An Amazonian Myth and Its History (Oxford Studies in Social by Peter Gow

By Peter Gow

Uniting the ethnographic info amassed by means of the fieldwork equipment invented through Malinowski with Levi-Strauss's analyses of the family members among fantasy and time, this publication analyzes a century of social transformation of the indigenous Piro humans of Peruvian Amazonia. it's a tremendous contribution to anthropological debates at the nature of historical past and social swap, in addition to on overlooked components resembling fable, visible artwork, and the methodological matters occupied with fieldwork and archival facts.

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Additional resources for An Amazonian Myth and Its History (Oxford Studies in Social and Cultural Anthropology)

Example text

S' [SlISpcct tlli, was a Piro refi'actioll of the Cold "Var. 40 41 A Piro Mytlz in its Conlext /1 Piro ll'1yth in its Clmtext tilr away and afitera, 'outside', oUlside bOlh lhe known world of la selva, Amazonian Peru, and beyond cven lhe Andean anel coastal regions of the nation itselfY are a kind of 'white peoplc' (Piro, Ucayali Spanish, gente btanm, huirctcocha), but they are consielered to be very different from thc local white people, who are well known to the indigenous people of villages likc Santa Clara.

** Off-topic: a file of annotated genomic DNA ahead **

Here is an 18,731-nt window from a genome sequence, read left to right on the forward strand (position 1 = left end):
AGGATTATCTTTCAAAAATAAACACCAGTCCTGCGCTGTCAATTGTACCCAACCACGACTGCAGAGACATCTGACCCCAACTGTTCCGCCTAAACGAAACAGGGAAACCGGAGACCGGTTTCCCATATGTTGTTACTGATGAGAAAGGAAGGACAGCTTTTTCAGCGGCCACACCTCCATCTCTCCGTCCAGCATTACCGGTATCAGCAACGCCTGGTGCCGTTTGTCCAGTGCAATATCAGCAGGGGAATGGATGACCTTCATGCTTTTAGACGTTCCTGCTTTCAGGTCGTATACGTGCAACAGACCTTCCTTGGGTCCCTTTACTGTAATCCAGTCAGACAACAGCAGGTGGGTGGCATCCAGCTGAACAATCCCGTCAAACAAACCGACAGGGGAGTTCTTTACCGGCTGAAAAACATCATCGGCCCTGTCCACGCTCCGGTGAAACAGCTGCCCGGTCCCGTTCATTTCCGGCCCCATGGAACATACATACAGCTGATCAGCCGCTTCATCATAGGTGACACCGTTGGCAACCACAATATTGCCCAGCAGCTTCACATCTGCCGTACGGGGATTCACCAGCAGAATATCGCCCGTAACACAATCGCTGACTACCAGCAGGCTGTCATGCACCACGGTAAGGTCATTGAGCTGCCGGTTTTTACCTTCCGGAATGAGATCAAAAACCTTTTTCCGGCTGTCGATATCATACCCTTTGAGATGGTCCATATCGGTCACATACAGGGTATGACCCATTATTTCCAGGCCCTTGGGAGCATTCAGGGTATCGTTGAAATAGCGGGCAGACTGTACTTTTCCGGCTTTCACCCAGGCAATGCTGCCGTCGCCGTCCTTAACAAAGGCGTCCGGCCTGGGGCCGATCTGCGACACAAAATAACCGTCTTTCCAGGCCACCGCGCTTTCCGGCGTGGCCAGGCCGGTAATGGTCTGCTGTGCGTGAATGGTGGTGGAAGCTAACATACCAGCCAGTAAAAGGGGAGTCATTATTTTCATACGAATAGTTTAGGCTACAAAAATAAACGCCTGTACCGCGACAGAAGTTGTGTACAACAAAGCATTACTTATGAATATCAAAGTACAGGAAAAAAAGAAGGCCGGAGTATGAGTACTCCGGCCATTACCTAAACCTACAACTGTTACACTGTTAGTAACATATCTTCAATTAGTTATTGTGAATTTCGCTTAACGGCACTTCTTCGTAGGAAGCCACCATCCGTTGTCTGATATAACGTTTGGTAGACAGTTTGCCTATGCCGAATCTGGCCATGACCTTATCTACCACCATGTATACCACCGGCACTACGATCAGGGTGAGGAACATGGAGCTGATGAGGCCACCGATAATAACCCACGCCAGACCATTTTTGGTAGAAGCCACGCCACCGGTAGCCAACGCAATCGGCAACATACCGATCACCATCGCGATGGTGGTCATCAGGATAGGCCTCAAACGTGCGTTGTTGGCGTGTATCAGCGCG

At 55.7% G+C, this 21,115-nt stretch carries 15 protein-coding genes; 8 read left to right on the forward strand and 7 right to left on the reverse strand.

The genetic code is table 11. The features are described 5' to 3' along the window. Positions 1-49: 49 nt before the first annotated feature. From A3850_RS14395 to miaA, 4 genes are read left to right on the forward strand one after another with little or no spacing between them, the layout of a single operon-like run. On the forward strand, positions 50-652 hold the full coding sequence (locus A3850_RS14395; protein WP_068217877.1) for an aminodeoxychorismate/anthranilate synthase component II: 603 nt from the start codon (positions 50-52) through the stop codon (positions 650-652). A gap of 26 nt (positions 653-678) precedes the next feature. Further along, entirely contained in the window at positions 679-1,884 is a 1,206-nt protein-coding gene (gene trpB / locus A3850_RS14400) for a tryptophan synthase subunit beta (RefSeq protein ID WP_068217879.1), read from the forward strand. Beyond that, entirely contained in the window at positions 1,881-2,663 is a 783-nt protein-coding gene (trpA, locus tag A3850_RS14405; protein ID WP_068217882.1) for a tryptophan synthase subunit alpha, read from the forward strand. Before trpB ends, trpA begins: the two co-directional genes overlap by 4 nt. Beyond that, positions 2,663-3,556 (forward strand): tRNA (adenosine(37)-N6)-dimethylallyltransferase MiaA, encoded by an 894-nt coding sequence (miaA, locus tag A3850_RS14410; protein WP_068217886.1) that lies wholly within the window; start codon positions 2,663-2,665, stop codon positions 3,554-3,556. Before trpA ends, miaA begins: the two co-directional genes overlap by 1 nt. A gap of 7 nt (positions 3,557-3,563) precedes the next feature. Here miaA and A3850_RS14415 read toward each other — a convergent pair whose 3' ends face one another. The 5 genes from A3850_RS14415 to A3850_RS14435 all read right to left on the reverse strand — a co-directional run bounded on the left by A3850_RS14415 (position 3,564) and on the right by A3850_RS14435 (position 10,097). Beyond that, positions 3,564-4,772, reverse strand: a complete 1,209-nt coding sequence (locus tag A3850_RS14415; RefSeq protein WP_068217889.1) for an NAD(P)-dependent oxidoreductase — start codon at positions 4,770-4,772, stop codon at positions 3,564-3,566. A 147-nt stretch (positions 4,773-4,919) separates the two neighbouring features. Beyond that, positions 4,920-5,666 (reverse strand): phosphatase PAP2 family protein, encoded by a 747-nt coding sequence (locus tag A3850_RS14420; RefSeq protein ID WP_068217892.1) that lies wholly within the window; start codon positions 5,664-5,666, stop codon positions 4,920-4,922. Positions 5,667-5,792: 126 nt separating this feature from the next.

Clotilde Gorelón, like the rest of heI' kinspeople, had been a debt-slave of Francisco 'Pancho' de los 'the big boss of the Piros', until his eleath in 1940. I was tolel that Vargas had been the boss of all the Piro people, anel many other indigenous people on the Bajo Urubamba and Tambo rivers, fi'om the time when he had inheríteel them from his own boss, the catu:hero (rubber boss) Carlos Scharf, who was killed by Amahuaca people on the Manú river before Cio til ele was born. The historical archive tells us that Scharf hael inherited his Piro slaves in tum from 'The King of Rubber', Carlos Fermín Fitzcarrald, the subject of Herzog's fitm, but Clotilde hael heard little about Fitzcarrald, who died in 1897, beyond his name.

Similarly, Sebastiáll'S 'The Shallow River' probably underwent unlmown changes during its transformation into a chapter of a 8chool reader. The case of Sebastián's 'The Sun' is somewhat different. This narra tive was published by Mattesol1 (1965), in a study devoted to the of the Piro language frol11 the perspectíve of structural linguistics which also contains a series 01' Piro texts (including mythic narratives) as examples of Piro discourse. 'The Sun' is c1early a transcription of an origínally oral narrative subjected to little editing, for JV1aueson has inclueled the narrator'8 verbal hesítadons anel spontaneous corrections.

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